It took this past summer’s John Luther Adams Festival organized by SFJAZZ to get Jim Fox’ Cold Blue Music label on my radar. The label provided me with a generous sampling of Adams’ compositions that served my writing a background article about the composer. Since that time I have sampled recent releases more sporadically than I would have wished without giving much thought to the aesthetic compass that has guided Fox’ production values in his choice of repertoire. Fortunately, Fox was kind enough to provide me with two of his earlier anthology releases. To some extent these now serve a bit like a time machine; but I should begin with the disclaimer that they take me to a past that I enjoyed very much back when it was the present.
According to background material that Fox provided, most of the works that show up on these anthology recordings collect compositions that were composed specifically for the CD being released. The earlier of the recordings I have now encountered is basically a collection of six pieces featuring the talents of clarinetist Marty Walker, who plays bass clarinet as well as B-flat clarinet. The disc is structured around four pieces, each by a different composer, with two very short “Interlude” pieces (which may well have been improvisations) inserted into the sequence.
I should begin with my one issue of discontent with this album, which is the absence of any useful background material about the pieces being performed. That includes instrumentation, with the qualifier that most listeners will be able to figure that out for themselves. The very first track is Adams’ “Dark Wind,” which seems to have been scored for bass clarinet, piano (Bryan Pezzone), and a percussionist (Amy Knoles) playing both vibraphone and marimba. The “Interlude” pieces are solos; and the remaining compositions are for clarinet and string quartet, the performers being the members of the Amelite Consortium Strings. They include violinists Maria Newman and Peter Kent and violist Valerie Dimond. Greg Gottlieb plays cello for Fox’ own contribution to the album, “Between the Wheels.” The cellist for the other two pieces, “Thread of Summer” by Michael Jon Fink and “When April May” by Rick Cox, is Dan Smith.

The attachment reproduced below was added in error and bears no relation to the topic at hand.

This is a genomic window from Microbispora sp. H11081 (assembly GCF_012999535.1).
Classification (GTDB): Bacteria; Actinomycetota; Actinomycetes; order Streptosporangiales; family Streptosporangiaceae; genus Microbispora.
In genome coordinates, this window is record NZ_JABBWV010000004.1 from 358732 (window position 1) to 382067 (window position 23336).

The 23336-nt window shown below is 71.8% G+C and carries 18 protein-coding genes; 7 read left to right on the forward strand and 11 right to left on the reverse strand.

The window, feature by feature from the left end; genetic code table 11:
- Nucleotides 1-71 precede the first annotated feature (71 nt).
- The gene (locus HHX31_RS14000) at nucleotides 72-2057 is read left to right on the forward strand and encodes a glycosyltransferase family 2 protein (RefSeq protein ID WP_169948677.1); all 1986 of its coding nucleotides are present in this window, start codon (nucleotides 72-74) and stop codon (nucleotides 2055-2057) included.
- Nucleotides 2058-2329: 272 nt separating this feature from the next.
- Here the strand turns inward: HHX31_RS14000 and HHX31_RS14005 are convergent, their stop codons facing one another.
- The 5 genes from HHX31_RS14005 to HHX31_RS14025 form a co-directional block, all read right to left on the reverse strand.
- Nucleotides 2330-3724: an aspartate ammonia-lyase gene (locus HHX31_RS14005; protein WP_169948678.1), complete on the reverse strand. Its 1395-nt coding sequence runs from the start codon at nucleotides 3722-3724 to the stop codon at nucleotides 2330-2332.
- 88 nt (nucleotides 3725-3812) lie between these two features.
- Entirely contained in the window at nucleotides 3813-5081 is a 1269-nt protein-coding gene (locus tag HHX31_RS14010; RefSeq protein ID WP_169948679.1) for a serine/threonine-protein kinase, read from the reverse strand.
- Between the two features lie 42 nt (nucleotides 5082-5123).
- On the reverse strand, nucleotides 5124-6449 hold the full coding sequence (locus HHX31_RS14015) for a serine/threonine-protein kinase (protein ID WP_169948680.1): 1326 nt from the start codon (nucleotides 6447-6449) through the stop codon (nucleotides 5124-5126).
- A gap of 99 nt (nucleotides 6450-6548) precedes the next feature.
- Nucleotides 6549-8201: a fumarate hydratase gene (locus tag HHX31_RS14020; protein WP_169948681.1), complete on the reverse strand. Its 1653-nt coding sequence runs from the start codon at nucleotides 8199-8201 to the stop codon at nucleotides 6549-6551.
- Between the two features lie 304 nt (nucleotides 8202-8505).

The overall rhetoric across the entire album is one of quietude. Listening to these tracks will be served best by a setting with as little interference as possible. This contrasts significantly with pieces like Adams’ “Inuksuit,” which is supposed to be performed in an setting in which the music that is performed is enhanced by the natural sounds of the physical environment. “Dark Wind,” on the other hand, requires the listener to be keenly aware of the work’s subtle textures. The recording was made in 2001, meaning that the piece is, in many respects, a predecessor of “Dark Waves,” based on a similar approach and composed in 2007. (As was previously observed, “Dark Waves” can be taken as “preparatory material for “Become Ocean.”) One might almost say that the Adams composition orients the attentive listener in preparation for the pieces by Fink, Cox, and Fox that follow it on the album.
The later anthology, which is entitled simply Cold Blue Two, is based on recording sessions that took place between 2008 and 2012; and the album itself was released in November of 2012. Each of the fourteen tracks is by a different composer; and the four composers that contributed to Walker’s clarinet album are all included, as is Daniel Lentz, whose single-composition album River of 1,000 Streams was discussed on this site about a month ago. This, too, is an album that deserves attentive listening in the absence of any external interference.
In this case I have to confess that I have some personal favorites among the contributing composers, particularly Gavin Bryars and Larry Polansky, both of whom I have been following in a variety of different settings. Bryars’ “It Never Rains” is scored for electric guitar (Cox) and low strings (Alma Lisa Fernandez on viola, Erika Duke-Kirkpatrick on cello, and James Bergman on bass). Bryars does not waste any time prioritizing the bass part, which will be clear to anyone who knows that the bass is his own instrument. Polansky, on the other hand, also has a Cold Blue album of his own, freeHorn, which was released this past August and provides some excellent examples of his technique in working with natural harmonics. His “Eskimo Lullaby” is performed by John Schneider playing a National Steel guitar specifically designed for just-intonation tuning. In a similar vein it is worth observing that Polansky’s track is preceded by James Tenney’s “Mallets in the Air,” which requires a string quartet (violinists Andrew McIntosh and Andrew Tholl, violist Mark Menzies, and cellist Ashley Waters) to play with a just-intonation instrument, the diamond marimba designed by Harry Partch (played by Erin Barnes).